The Prime Minister warned the coming weeks would be the “hardest yet” amid surging cases and patient numbers and said the lockdown was expected to last until mid-February.
In his address to the nation, Mr Johnson said: “Our hospitals are under more pressure from Covid than at any time since the start of the pandemic.
”In England alone, the number of Covid patients has increased by nearly a third in the last week to almost 27,000. That number is 40 per cent higher than the first peak in April.”
He said that across the UK, a record number of people tested positive for coronavirus on December 29 – around 80,000 people.
Boris Johnson announces new national lockdown in England
Mr Johnson said that over the last week the number of deaths was up 20 per cent over the last week and “will sadly rise further”.
Tthe UK’s chief medical officers raised the Covid-19 alert level to five – its highest – meaning “transmission is high or rising exponentially” and “there is a material risk of healthcare services being overwhelmed”.
The alert level has not been at level five before.
It indicates a risk of healthcare services being overwhelmed within 21 days without urgent action – it does not mean the NHS will be overwhelmed in three weeks, but there is a risk of that happening if no action was taken.
Dr Chaand Nagpaul, BMA council chair, said: “It’s clear that we need a major intervention to bring down the spread of this virus, especially the new more aggressive variant, given that the NHS in on the brink – currently facing exponential demand for care beyond what can be supplied in many places.
“Hospitals are stretched to breaking point, with doctors reporting unbearable workloads as they take on more Covid-19 admissions alongside the growing backlog of people who need other, non-Covid care.
“Doctors are desperate, with some even comparing their working environment to a warzone as wards overflow, waiting lists grow, and ambulances queue outside hospitals because there are now so many people with Covid-19.
“As a result, the NHS is currently facing a perfect storm of immense workload and staff burnout and more cases expected as we see the impact of Christmas on infection rates.
“The vaccination of healthcare workers needs to be significantly sped up so that health and care staff across the country are prioritised to receive both the first and second doses of the Covid-19 vaccine to help keep them free of the virus, so they can continue to provide the care so vitally needed by so many.”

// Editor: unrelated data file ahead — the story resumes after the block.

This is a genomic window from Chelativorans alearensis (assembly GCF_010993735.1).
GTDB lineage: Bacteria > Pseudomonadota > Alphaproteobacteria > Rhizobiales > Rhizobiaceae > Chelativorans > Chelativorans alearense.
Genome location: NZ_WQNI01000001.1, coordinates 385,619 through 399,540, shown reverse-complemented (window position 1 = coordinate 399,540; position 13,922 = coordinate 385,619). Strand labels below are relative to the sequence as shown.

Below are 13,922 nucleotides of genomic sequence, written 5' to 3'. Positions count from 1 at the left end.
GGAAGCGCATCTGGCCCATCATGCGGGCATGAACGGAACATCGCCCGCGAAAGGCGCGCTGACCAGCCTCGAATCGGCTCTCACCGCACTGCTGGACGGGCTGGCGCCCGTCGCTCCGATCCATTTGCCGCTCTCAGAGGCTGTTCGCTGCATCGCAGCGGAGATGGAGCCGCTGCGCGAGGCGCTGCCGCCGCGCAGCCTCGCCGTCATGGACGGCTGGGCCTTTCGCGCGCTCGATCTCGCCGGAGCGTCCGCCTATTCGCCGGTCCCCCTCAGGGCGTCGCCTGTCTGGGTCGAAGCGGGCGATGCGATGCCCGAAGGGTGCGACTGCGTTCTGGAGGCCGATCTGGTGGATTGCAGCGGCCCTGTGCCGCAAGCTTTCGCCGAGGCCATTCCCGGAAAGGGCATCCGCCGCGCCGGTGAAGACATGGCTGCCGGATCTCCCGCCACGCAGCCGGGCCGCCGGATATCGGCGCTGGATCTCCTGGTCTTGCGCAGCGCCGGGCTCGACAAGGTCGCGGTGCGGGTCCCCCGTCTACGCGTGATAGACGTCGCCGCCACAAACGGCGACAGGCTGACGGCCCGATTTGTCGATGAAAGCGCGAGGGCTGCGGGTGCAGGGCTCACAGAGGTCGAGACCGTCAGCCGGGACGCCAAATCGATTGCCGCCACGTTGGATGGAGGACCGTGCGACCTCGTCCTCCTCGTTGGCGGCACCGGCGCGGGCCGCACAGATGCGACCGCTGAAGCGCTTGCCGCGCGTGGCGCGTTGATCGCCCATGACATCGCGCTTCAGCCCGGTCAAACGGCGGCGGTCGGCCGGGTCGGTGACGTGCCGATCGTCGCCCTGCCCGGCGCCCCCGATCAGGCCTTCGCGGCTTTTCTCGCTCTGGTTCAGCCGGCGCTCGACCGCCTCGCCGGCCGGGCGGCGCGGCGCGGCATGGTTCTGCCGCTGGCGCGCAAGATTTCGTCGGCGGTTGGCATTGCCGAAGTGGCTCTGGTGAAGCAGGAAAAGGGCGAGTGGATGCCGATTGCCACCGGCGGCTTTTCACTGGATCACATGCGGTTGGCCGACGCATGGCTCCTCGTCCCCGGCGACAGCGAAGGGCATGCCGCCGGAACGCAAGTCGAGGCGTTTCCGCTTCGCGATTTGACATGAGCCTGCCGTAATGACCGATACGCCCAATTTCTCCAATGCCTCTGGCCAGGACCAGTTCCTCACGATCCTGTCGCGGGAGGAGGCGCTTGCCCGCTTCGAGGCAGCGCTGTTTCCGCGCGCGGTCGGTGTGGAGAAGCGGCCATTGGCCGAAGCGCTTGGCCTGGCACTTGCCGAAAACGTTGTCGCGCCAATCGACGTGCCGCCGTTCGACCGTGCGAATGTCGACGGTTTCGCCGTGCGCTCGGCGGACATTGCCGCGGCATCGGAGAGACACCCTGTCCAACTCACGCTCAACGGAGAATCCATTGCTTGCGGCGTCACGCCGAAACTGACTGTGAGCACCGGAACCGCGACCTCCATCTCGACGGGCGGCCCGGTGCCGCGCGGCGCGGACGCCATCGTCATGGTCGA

Data provided by Number 10 show that there are currently 26,626 Covid patients in hospital in England – a rise of 30 per cent compared to the same day one week before – so a 30 per cent increase in a single week.
The peak of admissions in the first wave of Coronavirus was 18,974 on April 12, 2020.
Across the UK there were 80,664 positive tests in a single day on December 29. And further 65,571 on December 30.
And the latest case rate in England was 518 per 100,000 – three times the level at the start of December when it was 151.3 per 100,000.
NHS Providers chief executive Chris Hopson said patients were being admitted to hospital at an “alarming rate”.
“The announcement this evening is the only option to save lives, reduce patient harm and ensure the NHS can safely provide all patients with the care they need,” he said.
“Trust leaders are well aware that there is a cost and an impact of tighter restrictions, but they need these measures in place to stem the rapidly rising rate of infections, hospital admissions and deaths.
“Today has seen another steep rise in the number of Covid cases and the number of patients being admitted to hospital is also rising at an alarming rate.
“There are almost 9,000 more Covid patients in hospital beds – the equivalent of nearly 18 hospitals – than there was on Christmas Day, just 10 days ago. We know that number is going to continue to rise over the next few weeks.
“The lockdown announcement will help, but only if everyone follows the rules.
“As the prime minister indicated, the roll out of the Oxford/AstraZeneca vaccine does mean there is an end in sight and the NHS is working tirelessly to deliver the largest ever vaccination programme in history.
“But, for now, the NHS needs the public to play its part and stay at home.”
Danny Mortimer, chief executive of the NHS Confederation, added: “With huge pressure being placed on the NHS across the country in this last fortnight, and with the NHS’s capacity being confirmed as being at risk of becoming overwhelmed within the next 21 days, there was no option other than to take these drastic steps.
“The public must help the NHS by following the requirements of social distancing to the letter: the virus is not under control and the standards upon which the NHS prides itself are already being weakened and compromised.
“The Government must only relax these restrictions when it is absolutely safe to do so.”